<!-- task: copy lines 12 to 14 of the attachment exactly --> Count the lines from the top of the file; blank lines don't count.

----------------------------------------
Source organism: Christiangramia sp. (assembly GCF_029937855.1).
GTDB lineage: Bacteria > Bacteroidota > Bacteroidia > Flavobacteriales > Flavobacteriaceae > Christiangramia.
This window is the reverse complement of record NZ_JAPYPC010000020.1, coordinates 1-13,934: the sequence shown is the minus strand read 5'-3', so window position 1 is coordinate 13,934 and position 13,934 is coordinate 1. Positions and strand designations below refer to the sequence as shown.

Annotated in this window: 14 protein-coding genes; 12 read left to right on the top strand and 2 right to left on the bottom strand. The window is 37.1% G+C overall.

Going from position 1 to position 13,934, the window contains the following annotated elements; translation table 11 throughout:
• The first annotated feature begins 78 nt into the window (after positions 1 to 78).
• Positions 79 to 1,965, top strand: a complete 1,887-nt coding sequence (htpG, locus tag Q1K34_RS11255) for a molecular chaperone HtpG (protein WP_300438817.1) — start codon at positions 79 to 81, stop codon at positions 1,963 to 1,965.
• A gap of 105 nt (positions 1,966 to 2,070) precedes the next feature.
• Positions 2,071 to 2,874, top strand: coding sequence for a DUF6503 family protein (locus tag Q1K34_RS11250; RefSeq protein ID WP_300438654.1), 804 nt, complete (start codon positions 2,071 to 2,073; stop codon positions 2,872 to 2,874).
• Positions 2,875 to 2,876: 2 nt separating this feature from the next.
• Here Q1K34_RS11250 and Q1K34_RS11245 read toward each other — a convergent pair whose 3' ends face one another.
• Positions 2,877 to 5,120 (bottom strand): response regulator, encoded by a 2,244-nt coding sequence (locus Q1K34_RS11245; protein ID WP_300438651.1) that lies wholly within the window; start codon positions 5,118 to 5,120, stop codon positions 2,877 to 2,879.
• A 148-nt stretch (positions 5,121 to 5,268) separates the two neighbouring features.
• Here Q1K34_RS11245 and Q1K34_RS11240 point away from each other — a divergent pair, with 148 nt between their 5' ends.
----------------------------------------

• Positions 2,877 to 5,120 (bottom strand): response regulator, encoded by a 2,244-nt coding sequence (locus Q1K34_RS11245; protein ID WP_300438651.1) that lies wholly within the window; start codon positions 5,118 to 5,120, stop codon positions 2,877 to 2,879.
• A 148-nt stretch (positions 5,121 to 5,268) separates the two neighbouring features.
• Here Q1K34_RS11245 and Q1K34_RS11240 point away from each other — a divergent pair, with 148 nt between their 5' ends.